Afterward, I stopped by my office (I must check the mail every Saturday, must!, due to my lifelong obsession with the mail and what it might bring). Then I went to Boston Market. Boston Market is a fast-casual restaurant with semi-healthy chicken and sides that I like, like green beans and steamed vegetables. In my middle age, I’ve become somewhat of a tightwad about certain things. I love it when my supermarket of choice, Ralphs, mails me coupons (in the mail!); I eagerly tear them along their perforations and carefully organize them by date and tuck them into a little folder packet (also mailed to me by Ralphs) and otherwise treat them like little baby chicks. Then, on grocery shopping day, I will triumphantly present them all at Ralphs and wow the checker and my kids with how much I’ve saved and how many groceries I got for so little money and will also tell everyone assembled yet again that I am charging my groceries on my credit card that accrues airline miles and that I’m going to pay the charge the moment I get home and that by using this system I’ve already got 25,000 more airline miles this year and can fly anywhere I want in the U.S. for free. Yes, I have become that guy. What does this have to do with Boston Market? In perhaps the strangest promotion I’ve ever seen at a semi-healthy fast-casual restaurant, Boston Market offers buy-one-get-one-free meals on Saturday. So now I’m going there about two Saturdays a month. On this particular Saturday, I took the extra meal home, where no one expressed any interest in eating it — not my wife, my daughter, her boyfriend, or my son. Certainly the dog would have happily eaten all of it, but she just lost a pound or two when the kids and I were out of town for a week and the wife wouldn’t give her any “people food,” and I didn’t want to find myself back in the dog house.

Instead, I took that meal to the Pasadena Pops at the LA County Arboretum that night. As sponsors, my company has a 10-top table. Interestingly, once the rejected free meal from Boston Market was presented atop a white linen tablecloth, with Michael Feinstein and the Pasadena Symphony playing enchanting music and against the backdrop of a clear, warm evening, my wife and daughter became interested in the chicken, green beans, and macaroni and cheese. My wife also brought an array of snacks all made from figs (our fig tree has fruited), including fig cookies and fig bread and fig spread — I’m not exaggerating — and at least one of these was surprisingly good. At some point, Michael Feinstein introduced a song that I so thoroughly enjoyed (“Is You Is or Is You Ain’t,” recorded by Louis Jordan) that I promptly jumped onto my iPhone and bought it. He also delivered a striking impression of Louis Armstrong singing “Hello Dolly,” which reminded me that almost 30 years ago, I met its composer and lyricist, Jerry Herman, courtesy of my then-professor, the playwright Jerome Lawrence. Once upon a time, I didn’t much care about meeting people like Jerry Herman; now I look back and wish I’d taken some notes or something. As it is, the most I can remember about the encounter was wondering at the time whether or not Mickey Rooney was shorter.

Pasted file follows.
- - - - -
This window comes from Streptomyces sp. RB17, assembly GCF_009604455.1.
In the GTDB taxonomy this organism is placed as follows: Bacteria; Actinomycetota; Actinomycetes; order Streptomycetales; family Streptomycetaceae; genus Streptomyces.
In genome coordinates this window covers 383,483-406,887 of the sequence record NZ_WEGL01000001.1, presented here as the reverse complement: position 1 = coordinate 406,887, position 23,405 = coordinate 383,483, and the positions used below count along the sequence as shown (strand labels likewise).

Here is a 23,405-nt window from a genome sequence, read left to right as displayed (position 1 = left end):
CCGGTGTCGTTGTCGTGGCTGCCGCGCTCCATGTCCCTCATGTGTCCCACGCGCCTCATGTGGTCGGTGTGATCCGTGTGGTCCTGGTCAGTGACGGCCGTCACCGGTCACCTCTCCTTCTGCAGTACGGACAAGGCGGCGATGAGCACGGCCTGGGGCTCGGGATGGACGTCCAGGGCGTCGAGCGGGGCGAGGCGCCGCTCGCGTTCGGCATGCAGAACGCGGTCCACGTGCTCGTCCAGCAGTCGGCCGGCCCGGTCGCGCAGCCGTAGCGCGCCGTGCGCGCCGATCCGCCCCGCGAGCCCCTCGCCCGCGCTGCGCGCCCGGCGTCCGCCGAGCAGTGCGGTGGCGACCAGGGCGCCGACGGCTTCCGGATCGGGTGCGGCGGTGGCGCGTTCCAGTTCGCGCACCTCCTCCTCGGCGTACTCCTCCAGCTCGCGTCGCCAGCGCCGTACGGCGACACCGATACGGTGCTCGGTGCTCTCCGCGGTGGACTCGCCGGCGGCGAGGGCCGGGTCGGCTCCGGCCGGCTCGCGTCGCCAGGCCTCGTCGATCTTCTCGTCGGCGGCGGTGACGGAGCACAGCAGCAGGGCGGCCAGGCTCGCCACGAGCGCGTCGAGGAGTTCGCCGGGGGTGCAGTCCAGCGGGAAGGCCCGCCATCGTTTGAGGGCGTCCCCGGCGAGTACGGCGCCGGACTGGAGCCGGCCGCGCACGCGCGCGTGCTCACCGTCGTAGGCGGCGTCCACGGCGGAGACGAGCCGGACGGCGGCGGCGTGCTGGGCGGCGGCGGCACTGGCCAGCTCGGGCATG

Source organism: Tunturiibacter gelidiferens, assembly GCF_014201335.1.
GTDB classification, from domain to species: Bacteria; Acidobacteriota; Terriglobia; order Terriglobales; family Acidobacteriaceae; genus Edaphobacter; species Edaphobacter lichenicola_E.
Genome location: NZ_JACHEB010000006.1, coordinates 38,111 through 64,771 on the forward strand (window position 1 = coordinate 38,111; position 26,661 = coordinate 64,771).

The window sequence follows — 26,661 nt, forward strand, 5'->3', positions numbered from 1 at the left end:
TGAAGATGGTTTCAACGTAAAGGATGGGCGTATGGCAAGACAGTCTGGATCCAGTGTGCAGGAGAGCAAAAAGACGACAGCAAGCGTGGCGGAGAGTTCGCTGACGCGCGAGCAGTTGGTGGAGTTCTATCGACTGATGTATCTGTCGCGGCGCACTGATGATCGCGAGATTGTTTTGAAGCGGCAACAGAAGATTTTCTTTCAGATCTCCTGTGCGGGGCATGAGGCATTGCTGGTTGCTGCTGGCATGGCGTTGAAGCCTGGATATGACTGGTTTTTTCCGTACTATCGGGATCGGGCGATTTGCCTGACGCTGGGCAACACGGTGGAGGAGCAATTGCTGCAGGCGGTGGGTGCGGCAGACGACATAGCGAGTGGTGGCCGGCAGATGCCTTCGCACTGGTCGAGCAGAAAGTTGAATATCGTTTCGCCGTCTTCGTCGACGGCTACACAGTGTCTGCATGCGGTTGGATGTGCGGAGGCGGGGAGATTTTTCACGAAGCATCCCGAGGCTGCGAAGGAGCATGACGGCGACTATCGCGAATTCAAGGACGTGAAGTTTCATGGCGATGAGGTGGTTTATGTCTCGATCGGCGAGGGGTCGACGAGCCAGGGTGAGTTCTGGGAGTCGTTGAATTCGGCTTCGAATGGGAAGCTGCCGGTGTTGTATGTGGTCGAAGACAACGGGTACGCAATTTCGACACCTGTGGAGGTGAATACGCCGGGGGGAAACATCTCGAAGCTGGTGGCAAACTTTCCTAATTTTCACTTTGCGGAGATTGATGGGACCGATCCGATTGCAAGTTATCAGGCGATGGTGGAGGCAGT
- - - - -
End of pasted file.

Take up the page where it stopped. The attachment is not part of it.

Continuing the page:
After the show, my guests and I went to the reception briefly and then spent some time driving around and around the nearby mall in an effort to find the tucked-away illegal spot where my nephew had left his car.


I read the paper, uncharacteristically had a second mug of coffee, fielded an unpleasant email exchange, discussed family business with my family-business partner (repairs to her minivan; what to do with these rotten kids), and then our son clarified why he’d been so impatient to get into the garage and interrupt our business meeting: It had suddenly occurred to him that his older brother’s old Game Boy cartridges were in that garage somewhere, and could be sold at a local used-games store. Now the kid needed a ride. We negotiated a split — I wanted five bucks to drive him there and back, really, I promise you, because it’s my mission to impart the value of money and labor — and headed off for the store.

I was more than a little surprised when the handful of obsolete 15-year-old cartridges netted him $59.50. Rather than flat rate, I should have negotiated a percentage! When my ID was entered into their system, it turned out that I’d last come to this store in 2006, when his older brother was about the same age, so that he could sell off games even older than these. If we had a different president, I might imagine I could be making this same trip in another 10 years or more with a grandchild, but under the current administration all bets for the future are off.

On the way home, it being the weekend of National Chicken Wing Day, we went to Wingstop, where the lemon-pepper wings are very very good. (I offer this as free advice: Go to Wingstop and get the lemon-pepper wings. You’re welcome.) These were, as per usual, delectable. My only sadness: Noting that if we’d gone the previous day, on actual National Chicken Day, we could’ve gotten five extra wing pieces thrown in free! But, as you can see above, I was booked.